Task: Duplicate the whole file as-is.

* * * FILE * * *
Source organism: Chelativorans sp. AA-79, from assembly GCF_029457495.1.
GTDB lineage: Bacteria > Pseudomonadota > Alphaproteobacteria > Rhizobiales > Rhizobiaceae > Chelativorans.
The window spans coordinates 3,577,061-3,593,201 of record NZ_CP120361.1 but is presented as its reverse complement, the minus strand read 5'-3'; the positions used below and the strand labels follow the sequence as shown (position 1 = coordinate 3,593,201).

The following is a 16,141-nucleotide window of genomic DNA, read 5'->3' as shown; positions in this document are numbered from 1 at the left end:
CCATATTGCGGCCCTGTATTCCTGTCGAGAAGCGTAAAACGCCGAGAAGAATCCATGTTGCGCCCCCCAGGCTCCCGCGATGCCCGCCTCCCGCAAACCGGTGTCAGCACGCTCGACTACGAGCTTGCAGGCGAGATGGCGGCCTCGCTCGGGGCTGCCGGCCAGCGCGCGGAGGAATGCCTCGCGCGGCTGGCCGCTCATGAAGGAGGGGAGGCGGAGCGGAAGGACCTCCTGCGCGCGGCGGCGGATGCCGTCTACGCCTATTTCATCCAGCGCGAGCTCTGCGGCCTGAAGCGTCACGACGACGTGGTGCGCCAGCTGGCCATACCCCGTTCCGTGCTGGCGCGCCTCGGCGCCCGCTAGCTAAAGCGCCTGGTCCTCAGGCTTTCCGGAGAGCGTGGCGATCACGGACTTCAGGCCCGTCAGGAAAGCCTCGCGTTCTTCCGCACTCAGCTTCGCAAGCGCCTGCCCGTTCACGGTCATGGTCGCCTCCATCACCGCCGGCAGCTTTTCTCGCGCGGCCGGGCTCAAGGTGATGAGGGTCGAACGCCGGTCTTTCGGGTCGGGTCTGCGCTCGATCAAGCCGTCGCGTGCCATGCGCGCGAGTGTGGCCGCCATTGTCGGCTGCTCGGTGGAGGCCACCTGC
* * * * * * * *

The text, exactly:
Source organism: Chelativorans sp. AA-79, from assembly GCF_029457495.1.
GTDB lineage: Bacteria > Pseudomonadota > Alphaproteobacteria > Rhizobiales > Rhizobiaceae > Chelativorans.
The window spans coordinates 3,577,061-3,593,201 of record NZ_CP120361.1 but is presented as its reverse complement, the minus strand read 5'-3'; the positions used below and the strand labels follow the sequence as shown (position 1 = coordinate 3,593,201).

The following is a 16,141-nucleotide window of genomic DNA, read 5'->3' as shown; positions in this document are numbered from 1 at the left end:
CCATATTGCGGCCCTGTATTCCTGTCGAGAAGCGTAAAACGCCGAGAAGAATCCATGTTGCGCCCCCCAGGCTCCCGCGATGCCCGCCTCCCGCAAACCGGTGTCAGCACGCTCGACTACGAGCTTGCAGGCGAGATGGCGGCCTCGCTCGGGGCTGCCGGCCAGCGCGCGGAGGAATGCCTCGCGCGGCTGGCCGCTCATGAAGGAGGGGAGGCGGAGCGGAAGGACCTCCTGCGCGCGGCGGCGGATGCCGTCTACGCCTATTTCATCCAGCGCGAGCTCTGCGGCCTGAAGCGTCACGACGACGTGGTGCGCCAGCTGGCCATACCCCGTTCCGTGCTGGCGCGCCTCGGCGCCCGCTAGCTAAAGCGCCTGGTCCTCAGGCTTTCCGGAGAGCGTGGCGATCACGGACTTCAGGCCCGTCAGGAAAGCCTCGCGTTCTTCCGCACTCAGCTTCGCAAGCGCCTGCCCGTTCACGGTCATGGTCGCCTCCATCACCGCCGGCAGCTTTTCTCGCGCGGCCGGGCTCAAGGTGATGAGGGTCGAACGCCGGTCTTTCGGGTCGGGTCTGCGCTCGATCAAGCCGTCGCGTGCCATGCGCGCGAGTGTGGCCGCCATTGTCGGCTGCTCGGTGGAGGCCACCTGC